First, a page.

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  • rsmilor

Hird Avenue

In my boyhood memory, my brother, Johnny, and I grew up in a spacious house. Actually, it wasn't spacious, and it wasn't a house. From my earliest recollection to the time I was thirteen, we lived at 1303 Hird Avenue in Lakewood, Ohio. Hird Avenue was one street west of 117th Street, which was a four-lane thoroughfare that separated Cleveland from Lakewood. Johnny and I crossed 117th Street twice every day going to and coming back from school at St. Rose Elementary.

We rented the end unit of a cinderblock fourplex that abutted a large, paved parking lot that belonged to the grocery store that faced 117th Street and stretched from 117th all the way across to Hird Avenue. In the summertime, the parking lot became the baseball field for the boys in the neighborhood, although we sometimes had to dodge the parked cars that were late in departing the lot after the grocery store closed at 6:00 pm. My first accident occurred one summer evening when I was trying to catch a fly ball while steering around a parked Chevrolet and cracked my front tooth when I took my eyes off the ball to avoid the car.

Hird, like all the avenues in Lakewood, was a long street. It stretched from Detroit Avenue, a major business road on the south, to Clifton Boulevard. a wide, tree-lined highway on the north, that ran parallel to Lake Erie. It was cut exactly in half by railroad tracks that ran along the other side of the parking lot from our unit. My father had a strong left arm and could literally throw a stone from our front yard to the tracks. Johnny and I, along with boys from the neighborhood, would walk the tracks in the summertime to get to Lakewood Park to play ball. When we first moved into the unit, I noticed each train as it rumbled by, but eventually came to ignore them, except sometimes late in the night when I would awake and hear the whistle which seemed to becken something far away. South of the tracks was a warehouse and light manufacturing area. North of the tracks was residential. Our fourplex was the only non-single family house on the street.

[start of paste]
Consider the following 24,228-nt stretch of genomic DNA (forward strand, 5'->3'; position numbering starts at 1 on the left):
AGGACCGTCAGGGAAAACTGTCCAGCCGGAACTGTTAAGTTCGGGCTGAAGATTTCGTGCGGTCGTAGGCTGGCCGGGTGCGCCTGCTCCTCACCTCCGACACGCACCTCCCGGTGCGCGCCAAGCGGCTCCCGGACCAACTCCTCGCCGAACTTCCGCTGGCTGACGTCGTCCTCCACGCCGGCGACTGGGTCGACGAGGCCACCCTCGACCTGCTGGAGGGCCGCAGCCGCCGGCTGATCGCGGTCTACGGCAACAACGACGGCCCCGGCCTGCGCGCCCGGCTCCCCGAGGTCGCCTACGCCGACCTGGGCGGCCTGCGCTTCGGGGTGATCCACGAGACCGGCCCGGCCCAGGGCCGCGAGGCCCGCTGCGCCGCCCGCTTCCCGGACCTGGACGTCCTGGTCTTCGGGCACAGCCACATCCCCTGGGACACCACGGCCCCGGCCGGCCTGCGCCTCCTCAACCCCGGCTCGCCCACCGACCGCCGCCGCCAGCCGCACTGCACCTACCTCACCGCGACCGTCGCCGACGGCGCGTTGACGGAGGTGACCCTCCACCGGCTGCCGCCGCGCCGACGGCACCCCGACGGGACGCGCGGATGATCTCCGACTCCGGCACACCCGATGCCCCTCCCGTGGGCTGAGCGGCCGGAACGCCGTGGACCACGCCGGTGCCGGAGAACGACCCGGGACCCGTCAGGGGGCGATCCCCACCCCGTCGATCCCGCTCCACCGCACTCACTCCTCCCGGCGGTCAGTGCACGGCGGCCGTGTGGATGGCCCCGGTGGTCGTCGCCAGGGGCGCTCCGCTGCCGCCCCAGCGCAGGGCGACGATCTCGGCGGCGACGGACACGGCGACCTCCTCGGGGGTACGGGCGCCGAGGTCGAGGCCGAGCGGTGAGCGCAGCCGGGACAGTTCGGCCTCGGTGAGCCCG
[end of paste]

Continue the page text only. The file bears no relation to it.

We came to live there by accident, literally. My father had worked in a drug store after he returned from the war and then in 1954 landed a job working on the assembly line at the Ford Motor engine plant on Brookpark Road in Cleveland. It was a good job. He would work there for thirty-eight years. But a year or so after he started, he nearly lost his left leg when a steel coil rolled over it. Doctors initially thought they would have to amputate the leg, but they managed to save it, although he would carry an ugly scar on the inside of his leg from his hip to his knee for the rest of his life. Like many couples at the time, I think my parents were saving to own their own home, but the accident diminished their savings, and thus they rented instead. Their own home would come a few years later in an unusual way.

I have two vivid memories of moving into the Hird Avenue rental. In the narrow basement, there was a coal bin that had left dust and residue throughout the lower level. My father had to remove the bin, throwing wood and metal out a small window and then thoroughly cleaning the rest of basement, so that a gas furnace could be installed. There was also a dark-colored wall paper in the living room and dining room. I can still see my father standing on a ladder holding a three-foot-by-three-foot heavy steam press against the walls to soften the paper enough to scrape off the wall paper before putting on a fresh coat of paint. Both jobs must have required yeoman effort.

My mother was a task master in keeping the place clean. She insisted upon and took pride in a spotless residence, and expected Johnny and me to do the same. If cleanliness was next to godliness, then she surely kept all of us right next to the Lord. So we vacuumed, dusted, polished, swept and washed on the schedule that she kept and had to pass inspection before we could go out and play.

We had a concrete porch that was just big enough for two folding chairs. My parents would sit there on summer evenings, my Dad drinking a beer and my Mom drinking a Fresca, and watch the kids from the north side of the street play games, like kick-the-can. Every kid hated to be "it" in the game since it was always impossible to tag and capture all the players before one of them would kick the can and "free" all those who had been caught

The front door opened to within an inch of the eight or ten steps that led to the second floor with its two bedrooms and one bath. My parents had the larger of the two bedrooms which allowed some walking space between the end of their bed and the chest of drawers opposite the end. Our bathroom had a large bear-claw bathtub, no shower, with a sink next to it. Johnny and I shared the second bedroom. We had to push our bed against the wall so that we could open the door to get in. This arrangement caused a nightly battle after we had knelt and said our prayers and got into bed.